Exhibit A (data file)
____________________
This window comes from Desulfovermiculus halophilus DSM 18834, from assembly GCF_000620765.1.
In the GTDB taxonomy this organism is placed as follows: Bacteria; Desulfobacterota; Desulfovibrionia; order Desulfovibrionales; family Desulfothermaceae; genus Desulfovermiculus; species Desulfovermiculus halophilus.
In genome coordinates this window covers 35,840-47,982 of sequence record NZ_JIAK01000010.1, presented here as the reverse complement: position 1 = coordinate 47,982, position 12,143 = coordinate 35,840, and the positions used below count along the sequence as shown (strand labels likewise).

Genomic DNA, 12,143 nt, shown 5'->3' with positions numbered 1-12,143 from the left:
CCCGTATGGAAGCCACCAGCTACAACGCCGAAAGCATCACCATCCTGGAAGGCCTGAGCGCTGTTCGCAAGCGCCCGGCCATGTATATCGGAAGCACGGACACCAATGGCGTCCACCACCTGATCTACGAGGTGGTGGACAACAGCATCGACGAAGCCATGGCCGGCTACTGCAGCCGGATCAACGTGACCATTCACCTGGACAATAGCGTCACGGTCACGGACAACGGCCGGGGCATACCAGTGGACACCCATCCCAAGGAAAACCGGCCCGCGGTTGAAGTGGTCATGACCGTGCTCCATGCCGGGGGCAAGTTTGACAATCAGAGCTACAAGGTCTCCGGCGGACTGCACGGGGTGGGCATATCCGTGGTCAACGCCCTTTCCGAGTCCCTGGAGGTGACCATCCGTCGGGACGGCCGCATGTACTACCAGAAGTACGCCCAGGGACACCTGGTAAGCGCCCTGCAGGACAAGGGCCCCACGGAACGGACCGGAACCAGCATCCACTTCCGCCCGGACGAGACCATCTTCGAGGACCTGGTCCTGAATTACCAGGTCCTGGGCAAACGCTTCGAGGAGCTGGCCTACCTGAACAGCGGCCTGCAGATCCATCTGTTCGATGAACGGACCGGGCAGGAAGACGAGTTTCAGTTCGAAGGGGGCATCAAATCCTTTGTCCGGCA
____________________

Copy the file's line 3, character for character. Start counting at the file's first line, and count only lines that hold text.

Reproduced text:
In genome coordinates this window covers 35,840-47,982 of sequence record NZ_JIAK01000010.1, presented here as the reverse complement: position 1 = coordinate 47,982, position 12,143 = coordinate 35,840, and the positions used below count along the sequence as shown (strand labels likewise).